What about the cryptocurrency campaign in China

The price of Bitcoin fell below $30,000 for the first time since January this week. That’s half of what it was worth just three months ago, and it comes amid concerns that China, the world’s largest bitcoin miner, is trying to ban cryptocurrencies altogether.

While we haven’t seen any reports of China banning crypto outright, the government began issuing warnings about cryptocurrency trading and mining in May, telling the country’s financial giants that they would have to stop dealing in cryptocurrencies. Since then, we’ve seen the country’s top three mining districts start taking steps against miners.

The government reportedly met with major banks again this week just to stress that banks cannot engage in cryptocurrency transactions.

Reports suggest there could be a significant drop in the world’s crypto-mining capacity: the University of Cambridge estimated in April of 2020 that China provided 65 percent of Bitcoin’s hash, with three major provinces making up the bulk of that computing power. And these three regions appear to be following the government’s lead by working to limit cryptocurrencies – Xinjiang, which has the highest number of mining operations on average according to the collapse of Cambridge County, has closed a major mining hub, according to several reports.

Inner Mongolia has reportedly begun the process of imposing a complete ban on mining. Last week, Sichuan Province imposed a ban on mining, and electricity companies were reported to cut off electricity for any mining operations they discovered. The Yunnan provincial government has reportedly told its energy companies to stop doing side deals with miners.

Reports suggest there could be a significant drop in the world’s crypto-mining capacity: the University of Cambridge estimated in April of 2020 that China provided 65 percent of Bitcoin’s hash, with three major provinces making up the bulk of that computing power. And these three regions appear to be following the government's lead by working to limit cryptocurrencies - Xinjiang, which has the highest number of mining operations on average according to the collapse of Cambridge County, has closed a major mining hub, according to several reports.  Inner Mongolia has reportedly begun the process of imposing a complete ban on mining. Last week, Sichuan Province imposed a ban on mining, and electricity companies were reported to cut off electricity for any mining operations they discovered. The Yunnan provincial government has reportedly told its energy companies to stop doing side deals with miners.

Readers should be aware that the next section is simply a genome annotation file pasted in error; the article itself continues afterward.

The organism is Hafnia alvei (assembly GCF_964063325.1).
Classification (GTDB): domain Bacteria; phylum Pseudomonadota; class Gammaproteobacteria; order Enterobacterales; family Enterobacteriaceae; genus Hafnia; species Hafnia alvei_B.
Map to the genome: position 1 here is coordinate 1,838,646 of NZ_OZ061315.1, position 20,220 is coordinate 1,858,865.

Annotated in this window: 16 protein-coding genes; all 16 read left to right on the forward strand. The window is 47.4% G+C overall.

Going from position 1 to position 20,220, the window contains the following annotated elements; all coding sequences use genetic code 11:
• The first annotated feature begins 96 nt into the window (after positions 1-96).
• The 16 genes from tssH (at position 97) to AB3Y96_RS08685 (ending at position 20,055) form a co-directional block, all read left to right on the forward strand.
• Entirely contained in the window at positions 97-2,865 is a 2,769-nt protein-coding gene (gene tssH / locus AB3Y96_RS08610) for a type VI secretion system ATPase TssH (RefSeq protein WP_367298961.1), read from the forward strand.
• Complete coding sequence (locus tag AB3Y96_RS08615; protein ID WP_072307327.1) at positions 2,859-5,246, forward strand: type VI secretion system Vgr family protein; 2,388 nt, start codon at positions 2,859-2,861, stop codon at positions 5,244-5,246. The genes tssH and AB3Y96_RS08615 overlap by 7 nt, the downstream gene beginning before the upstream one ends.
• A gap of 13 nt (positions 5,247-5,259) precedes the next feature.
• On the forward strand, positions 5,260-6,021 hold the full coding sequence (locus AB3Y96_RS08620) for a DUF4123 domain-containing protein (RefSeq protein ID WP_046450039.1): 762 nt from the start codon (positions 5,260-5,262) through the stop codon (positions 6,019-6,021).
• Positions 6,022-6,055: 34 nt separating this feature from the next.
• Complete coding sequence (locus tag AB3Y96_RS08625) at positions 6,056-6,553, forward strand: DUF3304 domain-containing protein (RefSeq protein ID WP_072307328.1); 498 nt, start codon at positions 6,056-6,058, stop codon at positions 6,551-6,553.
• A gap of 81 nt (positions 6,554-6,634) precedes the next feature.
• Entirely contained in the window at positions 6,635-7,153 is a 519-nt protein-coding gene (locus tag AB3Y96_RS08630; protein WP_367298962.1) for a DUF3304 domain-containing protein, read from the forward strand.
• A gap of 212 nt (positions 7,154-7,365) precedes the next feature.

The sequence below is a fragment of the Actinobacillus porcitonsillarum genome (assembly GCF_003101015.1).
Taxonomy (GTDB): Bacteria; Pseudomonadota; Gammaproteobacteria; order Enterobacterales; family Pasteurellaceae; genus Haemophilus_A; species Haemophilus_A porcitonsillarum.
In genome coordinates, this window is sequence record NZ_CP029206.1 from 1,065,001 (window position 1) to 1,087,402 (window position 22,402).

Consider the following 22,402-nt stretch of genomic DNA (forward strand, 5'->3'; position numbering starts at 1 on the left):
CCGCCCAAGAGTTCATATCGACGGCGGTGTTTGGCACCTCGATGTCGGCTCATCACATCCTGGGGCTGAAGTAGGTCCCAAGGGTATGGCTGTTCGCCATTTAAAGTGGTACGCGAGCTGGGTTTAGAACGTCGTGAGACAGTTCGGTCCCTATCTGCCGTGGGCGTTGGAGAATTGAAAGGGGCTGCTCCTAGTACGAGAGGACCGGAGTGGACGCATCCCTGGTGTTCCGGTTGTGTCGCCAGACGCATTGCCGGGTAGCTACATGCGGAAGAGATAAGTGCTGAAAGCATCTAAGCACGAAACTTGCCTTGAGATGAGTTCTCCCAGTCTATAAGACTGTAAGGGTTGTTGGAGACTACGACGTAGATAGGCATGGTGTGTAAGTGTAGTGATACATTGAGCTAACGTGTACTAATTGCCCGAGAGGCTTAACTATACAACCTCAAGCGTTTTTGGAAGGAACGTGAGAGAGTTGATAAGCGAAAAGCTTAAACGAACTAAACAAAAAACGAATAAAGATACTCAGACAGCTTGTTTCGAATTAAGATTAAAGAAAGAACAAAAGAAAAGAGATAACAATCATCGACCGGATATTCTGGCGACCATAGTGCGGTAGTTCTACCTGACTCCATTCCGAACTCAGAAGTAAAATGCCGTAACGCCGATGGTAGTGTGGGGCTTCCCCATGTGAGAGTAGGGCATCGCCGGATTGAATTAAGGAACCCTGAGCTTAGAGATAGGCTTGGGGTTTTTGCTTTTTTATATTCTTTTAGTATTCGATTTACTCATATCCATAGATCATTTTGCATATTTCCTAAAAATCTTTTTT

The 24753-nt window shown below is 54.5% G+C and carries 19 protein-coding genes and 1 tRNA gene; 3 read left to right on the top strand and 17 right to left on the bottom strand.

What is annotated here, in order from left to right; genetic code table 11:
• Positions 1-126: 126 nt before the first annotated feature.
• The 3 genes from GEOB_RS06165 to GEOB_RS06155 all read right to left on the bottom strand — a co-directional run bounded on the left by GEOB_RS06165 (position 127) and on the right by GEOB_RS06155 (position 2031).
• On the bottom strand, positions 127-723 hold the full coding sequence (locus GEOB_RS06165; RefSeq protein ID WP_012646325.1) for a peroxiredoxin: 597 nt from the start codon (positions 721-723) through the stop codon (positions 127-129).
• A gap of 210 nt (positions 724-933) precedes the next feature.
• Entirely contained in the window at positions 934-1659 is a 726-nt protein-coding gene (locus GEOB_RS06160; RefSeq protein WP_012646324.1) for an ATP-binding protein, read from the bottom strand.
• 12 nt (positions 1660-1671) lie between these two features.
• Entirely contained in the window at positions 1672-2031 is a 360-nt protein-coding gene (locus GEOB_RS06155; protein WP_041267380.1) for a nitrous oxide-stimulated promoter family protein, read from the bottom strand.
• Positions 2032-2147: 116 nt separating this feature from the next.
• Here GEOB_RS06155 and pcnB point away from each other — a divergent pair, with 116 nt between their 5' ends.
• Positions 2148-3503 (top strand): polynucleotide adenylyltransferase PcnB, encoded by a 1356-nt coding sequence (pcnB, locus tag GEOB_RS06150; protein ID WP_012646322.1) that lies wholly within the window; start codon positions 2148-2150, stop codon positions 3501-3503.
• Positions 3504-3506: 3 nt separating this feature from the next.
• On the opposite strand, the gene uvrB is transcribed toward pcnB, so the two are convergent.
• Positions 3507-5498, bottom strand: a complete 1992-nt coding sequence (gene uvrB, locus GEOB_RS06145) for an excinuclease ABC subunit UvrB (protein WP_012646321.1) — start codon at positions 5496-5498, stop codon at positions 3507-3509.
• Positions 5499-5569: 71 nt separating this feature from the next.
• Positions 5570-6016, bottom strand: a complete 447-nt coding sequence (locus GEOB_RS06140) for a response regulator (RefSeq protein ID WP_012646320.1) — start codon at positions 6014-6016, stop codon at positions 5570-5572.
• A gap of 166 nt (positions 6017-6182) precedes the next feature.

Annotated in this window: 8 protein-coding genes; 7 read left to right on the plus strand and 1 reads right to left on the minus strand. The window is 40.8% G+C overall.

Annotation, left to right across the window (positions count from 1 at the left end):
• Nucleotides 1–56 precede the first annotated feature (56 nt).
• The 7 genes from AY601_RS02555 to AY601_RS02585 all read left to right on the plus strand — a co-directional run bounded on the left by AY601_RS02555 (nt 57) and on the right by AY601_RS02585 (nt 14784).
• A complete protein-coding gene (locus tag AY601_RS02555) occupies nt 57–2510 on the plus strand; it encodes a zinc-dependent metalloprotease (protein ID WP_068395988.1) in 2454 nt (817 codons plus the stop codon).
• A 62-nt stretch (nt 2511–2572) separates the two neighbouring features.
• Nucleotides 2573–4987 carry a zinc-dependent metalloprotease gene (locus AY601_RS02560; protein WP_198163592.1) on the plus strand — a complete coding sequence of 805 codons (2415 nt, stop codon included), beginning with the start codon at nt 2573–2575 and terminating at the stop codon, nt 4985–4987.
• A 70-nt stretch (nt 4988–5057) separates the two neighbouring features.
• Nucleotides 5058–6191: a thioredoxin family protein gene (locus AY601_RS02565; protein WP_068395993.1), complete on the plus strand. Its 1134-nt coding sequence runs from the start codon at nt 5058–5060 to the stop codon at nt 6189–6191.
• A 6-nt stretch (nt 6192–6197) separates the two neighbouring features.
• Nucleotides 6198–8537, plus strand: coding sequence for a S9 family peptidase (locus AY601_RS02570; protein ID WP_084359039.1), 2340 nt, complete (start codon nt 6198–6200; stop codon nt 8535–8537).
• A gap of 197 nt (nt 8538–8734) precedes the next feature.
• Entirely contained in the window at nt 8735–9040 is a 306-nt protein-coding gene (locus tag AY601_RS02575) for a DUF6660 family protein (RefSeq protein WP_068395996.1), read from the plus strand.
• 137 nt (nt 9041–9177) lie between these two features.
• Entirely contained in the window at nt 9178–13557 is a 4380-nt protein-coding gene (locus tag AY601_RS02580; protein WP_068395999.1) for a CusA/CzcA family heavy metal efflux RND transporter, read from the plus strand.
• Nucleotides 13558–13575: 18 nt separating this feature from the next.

Xinjiang’s massive role in global cryptocurrency mining came home in April 2021 when one coal plant in the region was flooded and shut down for the weekend, reducing bitcoin mining capacity worldwide by about 35 percent. How much will cryptocurrency production in China fall if these regions stop going online?

According to Global Times estimates, “more than 90 percent of bitcoin mining capacity, or a third of the global crypto network’s processing power, will be suspended in the short term.”

Both miners and the market responded to the tightening regulations. Last week, CNBC reported that a “major mining exodus” was underway, with some miners in China currently packing and moving to other countries, such as the United States or Kazakhstan. Others sell their mining equipment to foreign buyers, as shown below.

Since the government’s statements in May, graphics card prices in the country have fallen significantly, according to the South China Morning Post, as demand for graphics processing units (GPUs) has fallen. Major cryptocurrencies like Bitcoin and Ethereum have also fallen sharply since China made these moves.

According to the Coinbase tracker, since early May, bitcoin prices have dropped from around $55,000 to around $32,000, and the value of Ethereum has halved. It’s hard to link this directly to China’s actions, especially given other factors like Elon Musk and the NFTs, but publications like The Wall Street Journal discuss this as a factor.

The Chinese government says it is now acting on concerns about the volatile price of the cryptocurrency, and the potential for it to be used for money laundering and illegal transactions, according to Reuters. There is also speculation that the Chinese government may be concerned about the optics: crypto mining’s reputation as an environmental disaster does not align with China’s desire to be seen as a green energy leader, whose leader has pledged that the country will be carbon neutral by 2060. China is also developing its own central digital currency.

The Chinese government has clamped down on Bitcoin for years — it banned banks from dealing with bitcoin in 2013, and banned initial coin offerings in 2017. But cheap electricity from hydro and coal, along with some legal gray areas, allowed mining
Explode the country now.

Some miners seem to have had enough. The head of the Hong Kong mining pool told CNBC that he “didn’t want to face every year, some kind of new ban coming in China.”

Mining in China isn’t the only country making political moves around cryptocurrency — Iran has issued a temporary ban during the summer months, and India will likely make crypto ownership illegal. But El Salvador went in the opposite direction, becoming the first country to introduce Bitcoin as legal tender in the country، As mentioned by Theverge.

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